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«16 1 Contents AN INTRODUCTION TO GCSEs FROM SEPTEMBER 2016 MAKING CHOICES AND DECISIONS MAKING CHOICES AND DECISIONS ENGLISH LANGUAGE (AQA) ENGLISH ...»

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GCSE Options 2016

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Contents

AN INTRODUCTION TO GCSEs FROM SEPTEMBER 2016

MAKING CHOICES AND DECISIONS

MAKING CHOICES AND DECISIONS

ENGLISH LANGUAGE (AQA)

ENGLISH LITERATURE (AQA)

MATHEMATICS (EDEXCEL)

BIOLOGY (EDEXCEL iGCSE)

CHEMISTRY (Edexcel iGCSE)

PHYSICS (Edexcel iGCSE)

ART AND DESIGN (OCR)

CLASSICAL CIVILISATION (OCR)

DRAMA (EDEXCEL)

MODERN FOREIGN LANGUAGES – French, German, Spanish (AQA)........15 GEOGRAPHY (EDEXCEL B)

HISTORY (EDEXCEL)

HOME ECONOMICS (FOOD AND NUTRITION) (OCR)

ICT GCSE (OCR J461)

LATIN (OCR)

MUSIC (Eduqas)

RELIGIOUS STUDIES (AQA)

OPTIONS FORM

2

AN INTRODUCTION TO GCSEs FROM SEPTEMBER 2016

You may be aware that GCSEs have undergone some changes in the last few years. All GCSEs are now linear. All formal external exams will be sat in May/June of Year 11. This is a return to the “old” system and Saint Martin’s teaching staff have experience of teaching in this format.

The reform of GCSEs continue and a new grading system has been introduced. Maths and English moved to the new 9 to 1 grading system in September 2015 and all other subjects except for ICT and Classics will move to that system from September 2016. For current Year 9 the majority of courses will be brand new and graded 9 to 1 with 9 being the higher grade, 1 being the lowest and 4 being the equivalent of the old “C” grade i.e. a “good pass”.

The government’s stated intention is that the same percentage of pupils who achieved C and above will achieve 4 and above. The same percentage who got A/A* will get 7 to 9 but only half of those who achieved A*’s will get a 9.

Some GCSEs involved controlled assessments. This means that staff teach a topic to a group which includes planning and preparation of a piece of work. That piece of work is then completed under teacher supervision in class time. It is not permissible for a girl to work on it at home once the controlled assessment begins. Subjects have different arrangements for controlled assessments and subject staff will be able to advise on these differences.

Please do not hesitate to contact Mrs Parker, Mrs Fowles or myself if you would like any further explanation about the content of this booklet.

Mrs C Smith Director of Studies Please note: it is the aim of Saint Martin’s to run all the courses listed in this booklet. In the event of a very small take up Saint Martin’s reserves the right to withdraw the course from those on offer.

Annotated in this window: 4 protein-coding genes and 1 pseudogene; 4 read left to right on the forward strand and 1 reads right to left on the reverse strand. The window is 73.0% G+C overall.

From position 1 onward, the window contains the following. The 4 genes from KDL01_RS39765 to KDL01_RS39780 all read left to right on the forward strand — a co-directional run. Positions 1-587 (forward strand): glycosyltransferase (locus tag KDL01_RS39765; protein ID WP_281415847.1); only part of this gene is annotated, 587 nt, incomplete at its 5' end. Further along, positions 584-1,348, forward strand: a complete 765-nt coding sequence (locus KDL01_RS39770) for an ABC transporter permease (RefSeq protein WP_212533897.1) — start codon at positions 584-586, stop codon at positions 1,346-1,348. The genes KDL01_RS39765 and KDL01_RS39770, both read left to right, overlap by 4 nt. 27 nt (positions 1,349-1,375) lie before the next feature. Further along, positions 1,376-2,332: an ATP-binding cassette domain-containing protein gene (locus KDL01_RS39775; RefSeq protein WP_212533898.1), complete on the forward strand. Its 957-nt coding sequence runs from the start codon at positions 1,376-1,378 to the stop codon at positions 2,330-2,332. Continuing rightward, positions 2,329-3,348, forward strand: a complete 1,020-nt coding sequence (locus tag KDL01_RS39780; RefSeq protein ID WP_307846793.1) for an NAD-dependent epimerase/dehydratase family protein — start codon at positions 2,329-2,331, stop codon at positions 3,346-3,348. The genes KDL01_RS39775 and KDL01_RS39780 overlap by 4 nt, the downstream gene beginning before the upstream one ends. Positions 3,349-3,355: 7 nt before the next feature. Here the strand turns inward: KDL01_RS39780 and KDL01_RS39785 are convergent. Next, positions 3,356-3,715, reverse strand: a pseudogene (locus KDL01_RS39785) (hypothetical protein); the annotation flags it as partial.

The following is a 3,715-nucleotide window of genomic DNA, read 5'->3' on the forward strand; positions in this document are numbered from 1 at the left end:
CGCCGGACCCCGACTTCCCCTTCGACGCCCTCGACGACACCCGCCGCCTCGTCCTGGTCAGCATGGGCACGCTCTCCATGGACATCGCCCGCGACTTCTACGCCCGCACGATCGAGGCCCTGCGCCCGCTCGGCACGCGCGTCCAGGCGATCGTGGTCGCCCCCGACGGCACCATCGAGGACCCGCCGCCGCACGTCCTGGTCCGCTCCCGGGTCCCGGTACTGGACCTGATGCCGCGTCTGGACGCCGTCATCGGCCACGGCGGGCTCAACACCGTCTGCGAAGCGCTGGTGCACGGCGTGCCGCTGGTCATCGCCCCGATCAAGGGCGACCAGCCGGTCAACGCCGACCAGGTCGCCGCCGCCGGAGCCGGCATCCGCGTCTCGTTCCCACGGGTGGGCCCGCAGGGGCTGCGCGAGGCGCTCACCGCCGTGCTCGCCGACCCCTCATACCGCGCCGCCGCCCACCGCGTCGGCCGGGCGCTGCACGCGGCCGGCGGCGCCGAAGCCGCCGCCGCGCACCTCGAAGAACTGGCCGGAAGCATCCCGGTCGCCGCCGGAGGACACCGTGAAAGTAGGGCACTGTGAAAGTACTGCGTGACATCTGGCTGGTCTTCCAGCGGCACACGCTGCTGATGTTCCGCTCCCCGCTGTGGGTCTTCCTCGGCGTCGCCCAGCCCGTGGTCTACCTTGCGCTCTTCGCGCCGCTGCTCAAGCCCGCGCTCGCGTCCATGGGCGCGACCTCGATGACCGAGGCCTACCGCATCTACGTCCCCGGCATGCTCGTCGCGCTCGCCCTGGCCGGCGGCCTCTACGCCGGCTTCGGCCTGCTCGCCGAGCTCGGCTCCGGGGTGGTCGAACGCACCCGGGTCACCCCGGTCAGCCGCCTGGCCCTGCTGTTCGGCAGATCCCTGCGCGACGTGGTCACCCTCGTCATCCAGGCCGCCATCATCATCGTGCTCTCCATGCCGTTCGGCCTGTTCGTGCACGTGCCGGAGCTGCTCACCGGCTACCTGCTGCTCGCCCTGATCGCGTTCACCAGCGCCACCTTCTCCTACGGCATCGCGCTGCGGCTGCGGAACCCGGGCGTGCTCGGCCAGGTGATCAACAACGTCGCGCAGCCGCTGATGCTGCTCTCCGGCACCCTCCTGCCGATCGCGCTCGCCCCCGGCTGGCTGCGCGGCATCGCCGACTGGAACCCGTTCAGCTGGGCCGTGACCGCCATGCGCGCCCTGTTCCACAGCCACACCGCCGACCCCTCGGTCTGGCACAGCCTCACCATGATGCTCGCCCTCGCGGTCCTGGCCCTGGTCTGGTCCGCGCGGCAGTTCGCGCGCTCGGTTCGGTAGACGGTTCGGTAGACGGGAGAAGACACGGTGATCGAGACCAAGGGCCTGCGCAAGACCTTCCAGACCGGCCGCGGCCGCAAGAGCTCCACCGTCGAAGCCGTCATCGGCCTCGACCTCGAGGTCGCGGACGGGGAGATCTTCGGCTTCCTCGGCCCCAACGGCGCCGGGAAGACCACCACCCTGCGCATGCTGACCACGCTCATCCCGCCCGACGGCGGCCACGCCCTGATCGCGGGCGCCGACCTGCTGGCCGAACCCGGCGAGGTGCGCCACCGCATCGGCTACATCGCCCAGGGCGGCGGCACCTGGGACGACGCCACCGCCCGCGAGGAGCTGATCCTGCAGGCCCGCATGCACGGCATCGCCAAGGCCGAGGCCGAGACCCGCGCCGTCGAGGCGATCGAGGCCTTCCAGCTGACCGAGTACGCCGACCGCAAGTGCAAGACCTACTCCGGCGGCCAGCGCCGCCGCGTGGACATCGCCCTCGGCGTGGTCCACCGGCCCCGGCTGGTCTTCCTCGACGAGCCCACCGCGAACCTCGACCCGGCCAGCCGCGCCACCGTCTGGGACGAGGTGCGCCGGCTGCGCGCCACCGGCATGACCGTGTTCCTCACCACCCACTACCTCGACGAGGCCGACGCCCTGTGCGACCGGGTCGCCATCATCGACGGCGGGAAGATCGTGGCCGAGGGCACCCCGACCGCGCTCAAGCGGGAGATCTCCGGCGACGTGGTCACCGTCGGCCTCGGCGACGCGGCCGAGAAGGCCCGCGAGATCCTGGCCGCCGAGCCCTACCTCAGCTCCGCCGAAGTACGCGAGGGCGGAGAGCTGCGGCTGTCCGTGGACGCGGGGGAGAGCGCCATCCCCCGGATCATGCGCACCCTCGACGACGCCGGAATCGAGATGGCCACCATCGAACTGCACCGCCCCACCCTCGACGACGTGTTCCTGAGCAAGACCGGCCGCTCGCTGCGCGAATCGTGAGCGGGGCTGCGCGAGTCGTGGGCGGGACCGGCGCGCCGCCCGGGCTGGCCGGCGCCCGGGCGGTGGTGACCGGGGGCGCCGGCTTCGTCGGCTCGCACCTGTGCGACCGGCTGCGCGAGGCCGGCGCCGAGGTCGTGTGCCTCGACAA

–  –  –

This booklet has been prepared to help girls make up their minds which subjects to study at GCSE.

From next September, girls will no longer go to exactly the same lessons as everybody else throughout the day. Although much of what they do, the core subjects, will be the same as the rest of the year group, they will be able to make some choices of their own. These are referred to as the option subjects.

The core subjects are compulsory and total 6 GCSEs (or 5 if Dual Science is taken). They

are:

English and English Literature Mathematics Biology, Chemistry, Physics (3 GCSEs) or Dual Science Award (2 GCSEs) The other 4 GCSEs that they will take are chosen by them from the list of option subjects, which are detailed later in the booklet. These include most of the subjects they have studied since joining Year 7. For most girls their choice must include a Modern Foreign Language (and it is possible to take more than one Modern Foreign Language). The 6 GCSEs in the core plus the 4 they choose gives girls a total of 10 GCSEs. More than 10 is not advisable.

Andrew Hall, Chief Executive of the AQA Examination Board said : “Some students are encouraged to think that 14 or 15 GCSEs is a good thing.... it is not.” A Department of Education spokesman said “our new ‘best eight’ measure will ensure that secondary schools focus on the progress and performance of pupils in a broad range of GCSE subjects” including core academic subjects.

In our experience at Saint Martin’s, universities are interested in the best 8 results and specifically, in how many A or A* grades a student has. After that it is a student’s personal qualities and extra curricular achievements that impress and secure university places. These are evidenced in their personal statement and reference.

How do I make my decision?

In making choices, it is important to consider the following:

Do I enjoy the subject?

 There is no point in choosing a subject that you really do not enjoy. You are going to have to study it for 4 periods per week for the next 2 years!

Am I good at the subject?

 If you are not sure whether you are good enough at a particular subject, talk to the person who teaches you and ask for advice. Do not rely on exam results alone to help you decide.

You may be very good at a subject but have timed the exam poorly for example.

Do I need a particular subject for the career I have in mind?

 If you are unsure about the subjects needed for a particular career, ask the advice of Mrs Smith or Mrs Fowles. Helpful resource material on careers is found in the Library.

Broadly speaking there is no ‘bad choice’ at GCSE, if you have English, Maths, a Modern Foreign Language and some Science any other combination of subjects will only enrich this good base.





–  –  –

Have I chosen a sensible balance of subjects?

 You need to consider the amount and type of work associated with your subject choices. It is also sensible to consider choosing from different categories of subjects (see overleaf).

This will give you a wide breadth of knowledge and keep as many options as possible open to you at A level. It may not be advisable to choose all 3 subjects from one category.

However if you are creative, Art, Drama and Music is a good combination and if you like words Geography, History and Religious Studies would suit you well.

The subject categories are as follows:

–  –  –

How will all the subjects be fitted into the timetable?

The subjects will be timetabled into 4 groups called option blocks, each taking up 4 periods in the timetable. In some schools, pupils are presented with 4 groups of subjects and told to choose one subject from each. This does not always allow all the combinations of subjects that everybody wants. At Saint Martin’s, we ask girls what they want to do and then write the timetable to accommodate these choices in the best way possible. Experience has shown us that far more pupils are able to do their preferred combinations this way. As almost every girl chooses a different combination of subjects, it is not always possible to write a timetable that allows every set of choices. We therefore ask girls to choose 5 subjects, in order of preference, so we are able to produce the best option blocks possible. This means that some might be timetabled for their first, second and fourth choices. It is therefore crucial that individuals think carefully about all of their choices.